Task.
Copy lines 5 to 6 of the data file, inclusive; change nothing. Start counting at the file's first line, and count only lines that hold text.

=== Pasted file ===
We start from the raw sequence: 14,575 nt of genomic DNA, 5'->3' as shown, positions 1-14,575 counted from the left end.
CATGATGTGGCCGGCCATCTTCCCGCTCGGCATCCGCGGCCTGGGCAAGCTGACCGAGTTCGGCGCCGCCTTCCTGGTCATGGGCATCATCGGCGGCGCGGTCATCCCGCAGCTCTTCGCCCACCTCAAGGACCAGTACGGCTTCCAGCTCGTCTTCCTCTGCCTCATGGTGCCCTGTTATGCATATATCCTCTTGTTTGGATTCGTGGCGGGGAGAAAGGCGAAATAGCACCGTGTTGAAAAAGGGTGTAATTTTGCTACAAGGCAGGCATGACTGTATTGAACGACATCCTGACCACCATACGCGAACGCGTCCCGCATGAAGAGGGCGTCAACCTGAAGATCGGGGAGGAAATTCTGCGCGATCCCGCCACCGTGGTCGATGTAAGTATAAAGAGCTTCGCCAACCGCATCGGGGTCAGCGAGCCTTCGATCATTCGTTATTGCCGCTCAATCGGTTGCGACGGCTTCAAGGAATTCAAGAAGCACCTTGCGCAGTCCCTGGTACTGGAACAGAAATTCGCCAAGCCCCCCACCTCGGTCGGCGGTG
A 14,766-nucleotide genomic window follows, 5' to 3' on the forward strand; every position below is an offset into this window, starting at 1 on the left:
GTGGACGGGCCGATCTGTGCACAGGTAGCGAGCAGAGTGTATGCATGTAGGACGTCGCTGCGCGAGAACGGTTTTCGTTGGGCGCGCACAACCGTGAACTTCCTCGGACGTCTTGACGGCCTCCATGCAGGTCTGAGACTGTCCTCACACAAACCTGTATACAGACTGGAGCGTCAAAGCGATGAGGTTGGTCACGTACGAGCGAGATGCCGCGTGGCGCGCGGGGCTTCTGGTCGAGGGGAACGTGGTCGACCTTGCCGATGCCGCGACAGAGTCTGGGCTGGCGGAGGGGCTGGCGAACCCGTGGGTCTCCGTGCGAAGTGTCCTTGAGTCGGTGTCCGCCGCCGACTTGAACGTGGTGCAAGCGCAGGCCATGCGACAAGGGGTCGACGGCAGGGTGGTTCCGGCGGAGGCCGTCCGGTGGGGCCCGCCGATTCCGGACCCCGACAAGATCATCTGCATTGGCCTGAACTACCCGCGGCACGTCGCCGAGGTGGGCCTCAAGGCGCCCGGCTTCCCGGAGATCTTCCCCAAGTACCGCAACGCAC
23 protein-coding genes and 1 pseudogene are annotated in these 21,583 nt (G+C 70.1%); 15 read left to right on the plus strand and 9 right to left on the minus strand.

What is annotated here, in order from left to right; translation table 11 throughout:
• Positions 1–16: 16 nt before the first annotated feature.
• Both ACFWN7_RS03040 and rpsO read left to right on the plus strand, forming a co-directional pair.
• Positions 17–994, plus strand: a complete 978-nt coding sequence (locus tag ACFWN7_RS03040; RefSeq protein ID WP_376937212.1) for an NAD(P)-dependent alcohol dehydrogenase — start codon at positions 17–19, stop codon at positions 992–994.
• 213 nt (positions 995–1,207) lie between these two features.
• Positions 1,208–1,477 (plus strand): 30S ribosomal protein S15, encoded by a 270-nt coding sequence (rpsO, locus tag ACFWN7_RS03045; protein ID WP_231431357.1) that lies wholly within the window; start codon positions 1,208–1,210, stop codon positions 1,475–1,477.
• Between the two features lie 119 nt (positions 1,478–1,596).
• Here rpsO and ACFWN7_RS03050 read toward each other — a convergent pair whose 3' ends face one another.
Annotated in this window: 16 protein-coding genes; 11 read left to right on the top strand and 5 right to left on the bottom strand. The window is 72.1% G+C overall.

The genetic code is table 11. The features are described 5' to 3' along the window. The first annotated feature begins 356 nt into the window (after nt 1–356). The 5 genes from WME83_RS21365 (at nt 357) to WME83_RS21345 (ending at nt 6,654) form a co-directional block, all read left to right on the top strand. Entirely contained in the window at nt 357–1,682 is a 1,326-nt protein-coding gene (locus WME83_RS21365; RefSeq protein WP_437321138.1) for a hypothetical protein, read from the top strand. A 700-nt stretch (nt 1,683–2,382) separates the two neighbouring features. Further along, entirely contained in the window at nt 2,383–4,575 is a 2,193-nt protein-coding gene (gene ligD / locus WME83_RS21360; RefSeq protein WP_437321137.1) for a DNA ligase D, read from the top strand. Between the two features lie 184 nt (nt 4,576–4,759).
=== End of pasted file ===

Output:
23 protein-coding genes and 1 pseudogene are annotated in these 21,583 nt (G+C 70.1%); 15 read left to right on the plus strand and 9 right to left on the minus strand.

What is annotated here, in order from left to right; translation table 11 throughout: